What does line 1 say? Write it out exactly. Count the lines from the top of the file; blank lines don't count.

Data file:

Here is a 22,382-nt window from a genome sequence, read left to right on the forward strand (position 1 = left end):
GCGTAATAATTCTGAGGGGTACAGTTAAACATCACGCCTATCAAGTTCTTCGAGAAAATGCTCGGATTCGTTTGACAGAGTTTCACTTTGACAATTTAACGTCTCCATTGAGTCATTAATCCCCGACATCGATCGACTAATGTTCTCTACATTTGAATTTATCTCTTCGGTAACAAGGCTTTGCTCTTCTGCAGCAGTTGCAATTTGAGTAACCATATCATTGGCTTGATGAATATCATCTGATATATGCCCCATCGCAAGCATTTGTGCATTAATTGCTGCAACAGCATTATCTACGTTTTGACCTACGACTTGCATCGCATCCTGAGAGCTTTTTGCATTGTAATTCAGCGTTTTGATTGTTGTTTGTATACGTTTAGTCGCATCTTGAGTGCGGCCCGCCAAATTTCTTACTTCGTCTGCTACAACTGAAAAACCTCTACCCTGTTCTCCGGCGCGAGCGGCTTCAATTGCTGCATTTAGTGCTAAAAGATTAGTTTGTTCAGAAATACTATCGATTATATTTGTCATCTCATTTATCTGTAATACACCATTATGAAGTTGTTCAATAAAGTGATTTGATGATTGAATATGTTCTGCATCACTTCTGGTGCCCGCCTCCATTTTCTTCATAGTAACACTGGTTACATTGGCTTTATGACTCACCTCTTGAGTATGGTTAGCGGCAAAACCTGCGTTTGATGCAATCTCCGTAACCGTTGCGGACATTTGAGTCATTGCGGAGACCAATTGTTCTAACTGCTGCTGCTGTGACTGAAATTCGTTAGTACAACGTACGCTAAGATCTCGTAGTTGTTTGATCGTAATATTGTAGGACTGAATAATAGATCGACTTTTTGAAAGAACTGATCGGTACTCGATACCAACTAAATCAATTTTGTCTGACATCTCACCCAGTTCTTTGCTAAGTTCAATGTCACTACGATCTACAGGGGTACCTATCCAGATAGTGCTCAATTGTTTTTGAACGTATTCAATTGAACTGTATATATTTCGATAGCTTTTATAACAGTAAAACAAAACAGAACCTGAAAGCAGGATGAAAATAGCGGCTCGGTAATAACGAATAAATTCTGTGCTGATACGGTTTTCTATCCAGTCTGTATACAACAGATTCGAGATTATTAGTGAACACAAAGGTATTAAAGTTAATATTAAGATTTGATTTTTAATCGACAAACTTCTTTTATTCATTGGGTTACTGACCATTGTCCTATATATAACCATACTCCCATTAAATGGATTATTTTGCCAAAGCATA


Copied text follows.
Here is a 22,382-nt window from a genome sequence, read left to right on the forward strand (position 1 = left end):